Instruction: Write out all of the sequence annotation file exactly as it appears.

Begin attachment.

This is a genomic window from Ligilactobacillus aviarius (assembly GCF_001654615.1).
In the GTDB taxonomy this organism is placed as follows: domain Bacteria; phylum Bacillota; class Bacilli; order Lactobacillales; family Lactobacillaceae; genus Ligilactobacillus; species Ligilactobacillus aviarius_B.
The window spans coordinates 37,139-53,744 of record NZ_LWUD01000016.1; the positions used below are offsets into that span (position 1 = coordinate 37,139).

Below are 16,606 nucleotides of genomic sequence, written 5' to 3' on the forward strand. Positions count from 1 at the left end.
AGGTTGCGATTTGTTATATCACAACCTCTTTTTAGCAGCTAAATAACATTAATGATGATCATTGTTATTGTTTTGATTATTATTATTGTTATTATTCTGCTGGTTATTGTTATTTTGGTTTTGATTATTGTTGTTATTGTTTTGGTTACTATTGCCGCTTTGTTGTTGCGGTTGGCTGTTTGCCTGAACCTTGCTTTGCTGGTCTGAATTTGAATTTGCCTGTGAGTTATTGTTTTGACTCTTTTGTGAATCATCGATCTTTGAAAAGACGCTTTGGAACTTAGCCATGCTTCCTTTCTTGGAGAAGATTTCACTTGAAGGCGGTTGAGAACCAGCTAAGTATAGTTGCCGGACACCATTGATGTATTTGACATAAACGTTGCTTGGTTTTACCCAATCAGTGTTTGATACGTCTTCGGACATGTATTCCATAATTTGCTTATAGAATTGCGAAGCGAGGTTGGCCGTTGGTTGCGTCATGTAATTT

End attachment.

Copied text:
This is a genomic window from Ligilactobacillus aviarius (assembly GCF_001654615.1).
In the GTDB taxonomy this organism is placed as follows: domain Bacteria; phylum Bacillota; class Bacilli; order Lactobacillales; family Lactobacillaceae; genus Ligilactobacillus; species Ligilactobacillus aviarius_B.
The window spans coordinates 37,139-53,744 of record NZ_LWUD01000016.1; the positions used below are offsets into that span (position 1 = coordinate 37,139).

Below are 16,606 nucleotides of genomic sequence, written 5' to 3' on the forward strand. Positions count from 1 at the left end.
AGGTTGCGATTTGTTATATCACAACCTCTTTTTAGCAGCTAAATAACATTAATGATGATCATTGTTATTGTTTTGATTATTATTATTGTTATTATTCTGCTGGTTATTGTTATTTTGGTTTTGATTATTGTTGTTATTGTTTTGGTTACTATTGCCGCTTTGTTGTTGCGGTTGGCTGTTTGCCTGAACCTTGCTTTGCTGGTCTGAATTTGAATTTGCCTGTGAGTTATTGTTTTGACTCTTTTGTGAATCATCGATCTTTGAAAAGACGCTTTGGAACTTAGCCATGCTTCCTTTCTTGGAGAAGATTTCACTTGAAGGCGGTTGAGAACCAGCTAAGTATAGTTGCCGGACACCATTGATGTATTTGACATAAACGTTGCTTGGTTTTACCCAATCAGTGTTTGATACGTCTTCGGACATGTATTCCATAATTTGCTTATAGAATTGCGAAGCGAGGTTGGCCGTTGGTTGCGTCATGTAATTT